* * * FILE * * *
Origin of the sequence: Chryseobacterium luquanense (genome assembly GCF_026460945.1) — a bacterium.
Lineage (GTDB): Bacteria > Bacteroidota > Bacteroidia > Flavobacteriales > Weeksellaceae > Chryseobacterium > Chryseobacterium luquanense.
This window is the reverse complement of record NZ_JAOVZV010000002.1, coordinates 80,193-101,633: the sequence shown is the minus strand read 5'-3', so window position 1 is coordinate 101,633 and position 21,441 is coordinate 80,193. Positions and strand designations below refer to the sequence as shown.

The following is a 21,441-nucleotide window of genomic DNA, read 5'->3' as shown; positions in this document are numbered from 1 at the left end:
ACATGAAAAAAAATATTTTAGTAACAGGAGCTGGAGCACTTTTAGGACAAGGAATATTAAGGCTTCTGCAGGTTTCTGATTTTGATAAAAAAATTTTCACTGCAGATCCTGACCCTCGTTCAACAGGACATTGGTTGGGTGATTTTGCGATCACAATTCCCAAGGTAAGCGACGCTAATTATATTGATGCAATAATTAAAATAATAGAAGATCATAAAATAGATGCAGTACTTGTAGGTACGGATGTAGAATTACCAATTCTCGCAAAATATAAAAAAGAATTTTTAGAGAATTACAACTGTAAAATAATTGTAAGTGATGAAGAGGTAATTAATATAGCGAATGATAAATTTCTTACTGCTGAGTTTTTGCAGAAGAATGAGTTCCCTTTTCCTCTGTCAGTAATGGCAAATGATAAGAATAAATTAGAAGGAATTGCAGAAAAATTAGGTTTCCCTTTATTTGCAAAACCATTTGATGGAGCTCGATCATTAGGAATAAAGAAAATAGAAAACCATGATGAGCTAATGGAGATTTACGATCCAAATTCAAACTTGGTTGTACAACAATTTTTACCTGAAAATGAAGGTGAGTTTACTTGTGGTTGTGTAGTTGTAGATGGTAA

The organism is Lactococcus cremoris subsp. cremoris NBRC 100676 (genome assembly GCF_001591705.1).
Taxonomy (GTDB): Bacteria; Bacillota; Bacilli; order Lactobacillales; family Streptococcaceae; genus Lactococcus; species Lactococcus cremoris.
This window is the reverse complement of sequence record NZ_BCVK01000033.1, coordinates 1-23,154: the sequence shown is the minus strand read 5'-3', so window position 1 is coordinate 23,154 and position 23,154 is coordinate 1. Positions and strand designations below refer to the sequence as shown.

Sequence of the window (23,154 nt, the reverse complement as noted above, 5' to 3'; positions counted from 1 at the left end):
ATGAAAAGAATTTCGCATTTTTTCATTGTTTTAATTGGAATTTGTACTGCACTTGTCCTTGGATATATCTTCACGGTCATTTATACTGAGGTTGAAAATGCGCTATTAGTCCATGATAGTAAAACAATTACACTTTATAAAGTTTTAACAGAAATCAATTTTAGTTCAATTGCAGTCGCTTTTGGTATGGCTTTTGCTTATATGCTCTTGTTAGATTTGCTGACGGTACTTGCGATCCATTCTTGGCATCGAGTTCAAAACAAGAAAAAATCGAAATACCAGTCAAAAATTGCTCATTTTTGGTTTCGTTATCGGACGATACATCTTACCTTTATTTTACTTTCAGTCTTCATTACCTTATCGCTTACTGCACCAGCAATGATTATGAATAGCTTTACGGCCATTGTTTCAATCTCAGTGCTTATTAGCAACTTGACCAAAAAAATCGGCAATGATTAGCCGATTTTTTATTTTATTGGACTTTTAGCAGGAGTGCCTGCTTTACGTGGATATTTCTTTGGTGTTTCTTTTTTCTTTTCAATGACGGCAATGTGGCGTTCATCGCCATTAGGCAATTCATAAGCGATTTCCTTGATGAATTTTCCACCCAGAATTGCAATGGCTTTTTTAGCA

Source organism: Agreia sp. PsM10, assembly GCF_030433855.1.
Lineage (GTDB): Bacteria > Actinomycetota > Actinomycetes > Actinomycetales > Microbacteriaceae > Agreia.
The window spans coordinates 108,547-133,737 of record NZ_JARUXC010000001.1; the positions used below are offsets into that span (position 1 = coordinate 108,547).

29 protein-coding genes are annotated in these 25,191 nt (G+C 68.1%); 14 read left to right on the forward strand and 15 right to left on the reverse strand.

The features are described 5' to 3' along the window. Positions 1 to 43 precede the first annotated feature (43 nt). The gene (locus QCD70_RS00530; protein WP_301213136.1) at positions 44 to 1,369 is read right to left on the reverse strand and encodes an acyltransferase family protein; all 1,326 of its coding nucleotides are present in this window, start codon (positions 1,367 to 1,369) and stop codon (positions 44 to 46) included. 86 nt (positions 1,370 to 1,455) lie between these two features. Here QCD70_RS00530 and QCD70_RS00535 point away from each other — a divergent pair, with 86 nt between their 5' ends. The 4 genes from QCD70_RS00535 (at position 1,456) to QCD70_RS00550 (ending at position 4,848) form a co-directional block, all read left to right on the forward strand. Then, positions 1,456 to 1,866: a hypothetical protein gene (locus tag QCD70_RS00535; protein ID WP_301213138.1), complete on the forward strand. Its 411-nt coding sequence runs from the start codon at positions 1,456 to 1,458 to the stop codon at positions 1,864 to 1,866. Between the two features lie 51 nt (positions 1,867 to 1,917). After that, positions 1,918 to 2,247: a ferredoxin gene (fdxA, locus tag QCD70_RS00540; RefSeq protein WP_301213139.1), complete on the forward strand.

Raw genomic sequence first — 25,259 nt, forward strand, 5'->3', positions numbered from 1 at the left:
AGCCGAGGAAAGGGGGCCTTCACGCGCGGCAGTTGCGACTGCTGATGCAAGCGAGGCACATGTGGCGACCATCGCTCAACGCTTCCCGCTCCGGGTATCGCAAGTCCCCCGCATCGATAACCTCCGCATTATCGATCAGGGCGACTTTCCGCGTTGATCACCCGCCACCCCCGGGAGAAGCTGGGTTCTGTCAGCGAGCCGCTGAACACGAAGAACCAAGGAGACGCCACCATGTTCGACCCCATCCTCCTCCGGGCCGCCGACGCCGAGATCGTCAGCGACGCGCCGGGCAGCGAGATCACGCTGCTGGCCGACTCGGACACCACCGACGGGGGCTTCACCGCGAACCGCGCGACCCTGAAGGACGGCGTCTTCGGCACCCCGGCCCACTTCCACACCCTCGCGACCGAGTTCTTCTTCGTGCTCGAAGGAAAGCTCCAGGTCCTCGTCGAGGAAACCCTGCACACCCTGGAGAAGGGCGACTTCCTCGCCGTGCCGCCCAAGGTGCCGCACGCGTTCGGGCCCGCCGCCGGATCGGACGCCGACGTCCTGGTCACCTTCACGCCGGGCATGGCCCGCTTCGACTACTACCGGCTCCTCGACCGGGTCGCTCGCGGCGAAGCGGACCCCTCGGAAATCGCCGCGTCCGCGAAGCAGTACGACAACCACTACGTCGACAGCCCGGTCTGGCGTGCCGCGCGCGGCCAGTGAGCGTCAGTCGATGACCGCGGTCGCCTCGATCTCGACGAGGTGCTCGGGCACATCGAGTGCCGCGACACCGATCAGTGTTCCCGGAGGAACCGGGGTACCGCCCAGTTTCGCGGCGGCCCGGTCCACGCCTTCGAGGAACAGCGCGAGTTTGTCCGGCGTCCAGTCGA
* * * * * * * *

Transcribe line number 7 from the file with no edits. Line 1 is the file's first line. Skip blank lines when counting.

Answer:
Taxonomy (GTDB): Bacteria; Bacillota; Bacilli; order Lactobacillales; family Streptococcaceae; genus Lactococcus; species Lactococcus cremoris.